This blog offers a different type of book review—one that’s combined with vocabulary building.
Included here, following a short review, are a few interesting words I found in Almost Dead, one of dozens of novels New York Times best-selling author Lisa Jackson has under her belt. In researching for this blog, I was surprised to learn that she and another author I love to read, Nancy Bush, are sisters.
Almost Dead is the story of a young mother who’s awash in grief at the sudden loss of her grandmother. Cissy Cahill thinks that grief is making her lose her mind when she hears footsteps and senses strange shadows in the family’s San Francisco home. Then other members of the affluent family suffer sudden brutal deaths. Cissy is forced to dig into the family history to find answers and hope to discover the killer. Almost Dead kept me guessing until the surprise twist in the end, like Jackson’s writing often does.
A Few Words from Almost Dead:
Rabbit-Warren: n. a series of underground tunnels where rabbits live; a building or place with many connected rooms, passages, etc., where you can get lost very easily. “The real work took place behind a solid-core door that led to rabbit-warren work spaces, of which Sybil Tomini’s was one of the largest.”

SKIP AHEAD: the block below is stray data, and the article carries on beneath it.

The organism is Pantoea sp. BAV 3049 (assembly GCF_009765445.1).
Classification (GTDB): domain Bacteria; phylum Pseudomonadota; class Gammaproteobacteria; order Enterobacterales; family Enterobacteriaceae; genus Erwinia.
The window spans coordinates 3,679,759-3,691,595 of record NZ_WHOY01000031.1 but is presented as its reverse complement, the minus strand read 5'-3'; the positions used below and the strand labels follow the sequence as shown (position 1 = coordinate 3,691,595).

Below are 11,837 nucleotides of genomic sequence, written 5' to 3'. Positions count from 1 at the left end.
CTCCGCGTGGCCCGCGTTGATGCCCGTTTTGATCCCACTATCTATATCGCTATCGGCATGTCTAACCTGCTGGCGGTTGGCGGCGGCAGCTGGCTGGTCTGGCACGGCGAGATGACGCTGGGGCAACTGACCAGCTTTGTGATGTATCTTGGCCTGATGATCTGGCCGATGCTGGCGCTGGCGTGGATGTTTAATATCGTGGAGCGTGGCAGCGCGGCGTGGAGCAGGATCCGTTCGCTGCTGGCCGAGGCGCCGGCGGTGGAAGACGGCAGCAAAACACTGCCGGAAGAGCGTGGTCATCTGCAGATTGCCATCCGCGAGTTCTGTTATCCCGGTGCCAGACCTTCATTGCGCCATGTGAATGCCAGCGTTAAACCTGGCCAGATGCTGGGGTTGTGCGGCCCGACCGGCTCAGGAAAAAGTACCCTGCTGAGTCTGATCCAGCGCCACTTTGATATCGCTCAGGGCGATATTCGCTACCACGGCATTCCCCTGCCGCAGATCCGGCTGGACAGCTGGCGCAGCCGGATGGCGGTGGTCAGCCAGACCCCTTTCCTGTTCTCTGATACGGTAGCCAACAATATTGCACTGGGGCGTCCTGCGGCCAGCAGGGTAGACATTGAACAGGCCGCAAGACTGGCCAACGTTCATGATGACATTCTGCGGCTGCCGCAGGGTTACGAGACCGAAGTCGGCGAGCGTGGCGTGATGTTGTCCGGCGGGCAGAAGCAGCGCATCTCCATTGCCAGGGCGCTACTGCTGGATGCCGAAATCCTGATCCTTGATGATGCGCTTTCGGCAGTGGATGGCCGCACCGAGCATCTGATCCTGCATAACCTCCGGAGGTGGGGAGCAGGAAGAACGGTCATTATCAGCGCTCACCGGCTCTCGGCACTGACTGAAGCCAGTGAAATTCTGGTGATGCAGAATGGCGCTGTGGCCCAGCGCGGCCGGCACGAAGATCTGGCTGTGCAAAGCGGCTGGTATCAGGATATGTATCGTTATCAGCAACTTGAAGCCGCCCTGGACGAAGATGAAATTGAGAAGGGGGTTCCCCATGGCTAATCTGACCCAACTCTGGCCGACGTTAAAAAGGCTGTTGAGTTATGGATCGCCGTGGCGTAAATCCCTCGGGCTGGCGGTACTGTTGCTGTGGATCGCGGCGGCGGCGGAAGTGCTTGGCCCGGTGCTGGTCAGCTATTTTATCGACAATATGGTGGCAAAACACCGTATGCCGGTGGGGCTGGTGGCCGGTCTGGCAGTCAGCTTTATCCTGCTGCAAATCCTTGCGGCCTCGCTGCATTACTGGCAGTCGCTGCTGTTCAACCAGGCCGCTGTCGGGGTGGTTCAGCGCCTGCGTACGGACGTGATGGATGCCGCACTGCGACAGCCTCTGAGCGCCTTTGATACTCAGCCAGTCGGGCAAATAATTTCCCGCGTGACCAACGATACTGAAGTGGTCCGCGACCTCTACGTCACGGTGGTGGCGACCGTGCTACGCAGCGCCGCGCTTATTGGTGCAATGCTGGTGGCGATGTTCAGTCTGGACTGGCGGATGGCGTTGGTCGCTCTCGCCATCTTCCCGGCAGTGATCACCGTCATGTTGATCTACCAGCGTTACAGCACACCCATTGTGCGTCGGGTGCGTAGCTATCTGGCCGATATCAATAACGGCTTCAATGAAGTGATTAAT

Disabused: v. persuade (someone) that an idea or belief is mistaken “‘It wasn’t all that terrific,’ Cissy disabused them. ‘We Cahills seem to have trouble in the happiness department.’”
Progeny: n. a descendant or the descendants of a person, animal, or plant; offspring. “They all knew that was wrong, all realized that her father, and all of his progeny, had been scammed by that vile grandfather of Cissy’s.”
Stygian: adj. of or relating to the Styx River. <SPECIAL USAGE> Poetic/Literary very dark. “All the while she eyed the shadows and stygian umbras; the wet, shivering plants; the dark sheltered nooks where the exterior corners of the house met.”
Umbras: n. the fully shaded inner region of a shadow cast by an opaque object esp. the area on the earth or moon experiencing the total phase of an eclipse. “All the while she eyed the shadows and stygian umbras; the wet, shivering plants; the dark sheltered nooks where the exterior corners of the house met.”
Moue: n. a pouting expression used to convey annoyance or distaste. “Marla made a moue of distaste at the memories of her mother-in-law.”
Definitions are typically from The New Oxford American Dictionary through Kindle or internet research, including Wikipedia.
“The difference between the almost right word and the right word is… the difference between the lightning bug and the lightning.” — Mark Twain
“The word is only a representation of the meaning; even at its best, writing almost always falls short of full meaning. Given that, why in God’s name would you want to make things worse by choosing a word which is only cousin to the one you really wanted to use?” — Stephen King, On Writing
What interesting words have you taken note of lately?